The new year celebrations may be over but it looks like it’s just getting started for Big Pharma. Prices for more than 100 prescription drugs went up at the start of 2020, according to data analyzed by healthcare research firm 3 Axis Advisors.
While few drug prices increased by 10 percent, the large number of modest price increases could deliver an even bigger blow. The price of cancer immunotherapies Keytruda (Merck), Opdivo and Yervoy (Bristol-Myers Squibb) went up by 1.5 percent, each of which generates billions in revenue for their drugmaker.
And it’s not just one or two drugs from each company; Pfizer increased prices on nearly 60 drugs (the highest number of drugs so far), according to Axios. About 30 drugs from Novartis — including Cosentyx and Gilenya — and 25 drugs from AbbVie — including its anti-inflammatory drug Humira, which went up by 7.4 percent — are affected by price hikes. According to GoodRx, six generic drugs have seen increases averaging 8.7 percent to date.
The annual rise in drug price has come as no surprise, but some companies may be holding off on these announcements until later in the month. This behavior differs from drug price increases in 2018, 98 percent of which took place in the first five days of January. GoodRx researchers suspect drug manufacturers have become “gun shy” as the issue of high drug prices continues to stay in the spotlight for politicians on both sides of the aisle.
But despite the price hikes, some say that the list price has actually decreased for payors after factoring in rebates and discounts. Merck, maker of diabetes drugs Januvia and Janumet, increased the price of 15 drugs but said they were committed to not raising net prices by more than inflation annually.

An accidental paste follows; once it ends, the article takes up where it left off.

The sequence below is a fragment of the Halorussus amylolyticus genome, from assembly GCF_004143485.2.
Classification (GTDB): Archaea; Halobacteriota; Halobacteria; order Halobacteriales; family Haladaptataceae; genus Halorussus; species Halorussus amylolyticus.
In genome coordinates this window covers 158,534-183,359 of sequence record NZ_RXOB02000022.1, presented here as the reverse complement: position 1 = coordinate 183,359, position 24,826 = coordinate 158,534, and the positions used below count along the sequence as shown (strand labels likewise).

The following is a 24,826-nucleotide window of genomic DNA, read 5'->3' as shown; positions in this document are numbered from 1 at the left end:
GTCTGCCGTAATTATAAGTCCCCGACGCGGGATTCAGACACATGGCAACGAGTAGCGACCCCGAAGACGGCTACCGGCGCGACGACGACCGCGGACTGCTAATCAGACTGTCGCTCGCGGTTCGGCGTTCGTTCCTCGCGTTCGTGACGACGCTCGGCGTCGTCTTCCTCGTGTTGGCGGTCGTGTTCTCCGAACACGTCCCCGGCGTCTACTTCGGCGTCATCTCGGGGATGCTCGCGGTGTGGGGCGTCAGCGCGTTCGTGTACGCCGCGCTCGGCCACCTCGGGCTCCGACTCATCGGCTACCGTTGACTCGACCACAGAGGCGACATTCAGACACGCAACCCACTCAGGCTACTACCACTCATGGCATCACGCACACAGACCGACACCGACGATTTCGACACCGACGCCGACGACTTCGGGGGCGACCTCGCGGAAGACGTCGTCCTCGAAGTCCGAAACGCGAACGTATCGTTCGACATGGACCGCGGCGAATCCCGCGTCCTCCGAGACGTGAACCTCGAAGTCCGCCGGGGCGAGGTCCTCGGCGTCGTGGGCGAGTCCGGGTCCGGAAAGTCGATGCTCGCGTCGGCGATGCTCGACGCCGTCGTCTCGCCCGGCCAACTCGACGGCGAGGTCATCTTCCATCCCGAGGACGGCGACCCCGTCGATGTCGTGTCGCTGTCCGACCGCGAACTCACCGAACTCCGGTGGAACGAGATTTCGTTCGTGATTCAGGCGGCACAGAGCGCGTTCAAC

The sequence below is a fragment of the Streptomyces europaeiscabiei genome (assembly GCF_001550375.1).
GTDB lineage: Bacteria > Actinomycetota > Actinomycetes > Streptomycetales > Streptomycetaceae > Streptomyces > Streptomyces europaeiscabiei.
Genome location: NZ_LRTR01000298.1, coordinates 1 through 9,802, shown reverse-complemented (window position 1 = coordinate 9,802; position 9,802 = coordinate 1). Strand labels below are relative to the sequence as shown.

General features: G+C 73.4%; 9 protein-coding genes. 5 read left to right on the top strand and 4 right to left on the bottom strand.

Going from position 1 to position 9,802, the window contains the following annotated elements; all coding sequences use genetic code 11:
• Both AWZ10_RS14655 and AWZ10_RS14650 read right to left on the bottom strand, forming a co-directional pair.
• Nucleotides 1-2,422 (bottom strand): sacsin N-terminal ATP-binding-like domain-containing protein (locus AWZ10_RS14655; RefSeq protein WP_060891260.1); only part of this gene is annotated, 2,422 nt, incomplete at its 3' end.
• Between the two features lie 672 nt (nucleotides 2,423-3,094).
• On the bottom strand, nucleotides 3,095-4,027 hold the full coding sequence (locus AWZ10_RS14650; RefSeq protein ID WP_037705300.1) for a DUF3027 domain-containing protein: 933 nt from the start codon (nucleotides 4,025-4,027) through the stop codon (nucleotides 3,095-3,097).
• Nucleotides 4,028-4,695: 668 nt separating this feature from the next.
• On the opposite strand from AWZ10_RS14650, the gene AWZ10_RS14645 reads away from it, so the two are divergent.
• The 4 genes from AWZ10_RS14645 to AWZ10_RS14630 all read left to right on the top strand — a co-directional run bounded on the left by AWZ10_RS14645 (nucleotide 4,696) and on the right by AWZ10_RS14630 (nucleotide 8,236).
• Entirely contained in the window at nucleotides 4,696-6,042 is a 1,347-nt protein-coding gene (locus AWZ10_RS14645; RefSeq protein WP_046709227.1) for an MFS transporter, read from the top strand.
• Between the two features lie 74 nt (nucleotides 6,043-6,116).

Attempts to lower drug prices in America have taken the form of mandatory drug price listing on direct-to-consumer ads, plans to abandon the rebate system, Medicare reform and different strategies to promote generic drug competition. Just as 2019 closed, the White House announced a proposal to import medicines from Canada, which sparked fierce backlash from Canadian healthcare entities and prominent industry groups in the US.
Also in play is a drug pricing bill introduced by Speaker Nancy Pelosi, which was passed by the House back in December. One of the most radical provisions outlined in the bill is allowing the Department of Health and Human Services to annually negotiate drug prices with pharma companies on up to 250 drugs, in hopes of driving prices down. Critics say her bill would not only cost the administration $1 trillion over the next decade, but drug companies would have to cut R&D spending, resulting in fewer new drugs over time.
Meanwhile, the Senate has a bill of its own. Backed by Chuck Grassley (R-Iowa) and Ron Wyden (D-Oregon), it requires drug manufacturers to pay rebates to Medicare if the price of drugs increases higher than the rate of inflation and it places a cap on out-of-pocket costs. Yesterday, Grassley told CNBC that he would like Pelosi to drop her bill and support his instead since hers “does not stand a chance in the GOP-controlled upper chamber.” Currently, the bill is stalled due to lack of support from Senate Republicans.
This hot-button issue is expected to stay center stage for the upcoming presidential election, which could mean more clashes between Big Pharma and the US government.